The Challenge – The sound of the character

In English, even when you see a word you do not know, you are still able to read and pronounce it correctly. There is a correspondence between the letters in the word and the way it is pronounced. There are – many – exceptions, but all in all, there is one. And we take it for a universal fact.

Not so in Chinese.
In “The challenge – A language with a complex character“, I’ve explained that the origin of Chinese characters is very different from ours. Chinese characters describe meaning, rather than pronunciation. Hence, it is perfectly possible to understand a text without being able to read it out loud.

It’s an interesting thought that Chinese, who study English, may be capable of correctly reading a text without understanding it. Note that – when was a younger man – the entire system of learning how to read was based on being able to read out loud. Expression came before understanding. Reading silently would come only some years later, and even today, sounds form in my mind when I read a text. I wonder how that goes in China ?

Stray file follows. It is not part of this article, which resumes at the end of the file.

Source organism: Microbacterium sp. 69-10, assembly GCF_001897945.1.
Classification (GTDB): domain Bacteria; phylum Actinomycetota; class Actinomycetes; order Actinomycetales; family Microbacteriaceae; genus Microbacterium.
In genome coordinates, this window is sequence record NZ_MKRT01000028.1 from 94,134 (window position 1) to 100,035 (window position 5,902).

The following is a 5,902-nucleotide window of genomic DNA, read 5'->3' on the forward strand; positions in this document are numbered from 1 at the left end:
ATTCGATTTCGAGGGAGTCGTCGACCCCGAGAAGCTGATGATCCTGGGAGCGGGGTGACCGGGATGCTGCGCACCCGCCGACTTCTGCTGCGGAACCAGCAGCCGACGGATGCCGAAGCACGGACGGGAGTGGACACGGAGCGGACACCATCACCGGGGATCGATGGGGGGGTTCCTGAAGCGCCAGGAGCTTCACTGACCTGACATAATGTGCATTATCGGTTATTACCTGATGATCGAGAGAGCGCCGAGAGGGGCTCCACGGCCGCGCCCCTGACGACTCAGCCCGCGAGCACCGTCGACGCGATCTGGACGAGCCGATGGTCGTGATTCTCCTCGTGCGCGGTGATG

Now, Chinese characters have transcended the purely pictorial. Their construction is complex and subtle, and I’ve pointed out before that I have only a very basic understanding of them. They have elements which describe how it is pronounced, as shown by Gabrielle. For example:

  • 妈 pronounced ad ‘maa’, or ma1 in pinyin; which means ‘mother’
  • 马 pronounced as ‘maha’, or ma3 in pinyin; which means ‘horse’
  • 骂 pronounced as ‘ma !’, or ma4 in pinyin; which means ‘to scold’

You see the common part in each one ( 马 ). This is somehow indicative of its pronunciation.

In all honesty, all this is not a great help when studying and I suspect there are at least as many exceptions to the rule. For instance, ‘麻’ is pronounced as ‘ma ?’, or ma2 in pinyin and means ‘numb’. The ‘马’ is entirely missing here. At this moment, memorizing pronunciations is not my biggest worry. The amount of vocabulary has only grown at a modest pace. I do expect this to change though ( the vocabulary list of our new textbook is already significantly more elaborate than the previous one ). So this will become a challenge soon.

In the meantime, I’m content to have a problem that doesn’t pose itself as one.

Previous post on this topic – The challenge – A language with a complex character

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One Response to The Challenge – The sound of the character

  1. Pingback: The challenge – Consonants « Willy Druyts learns Chinese

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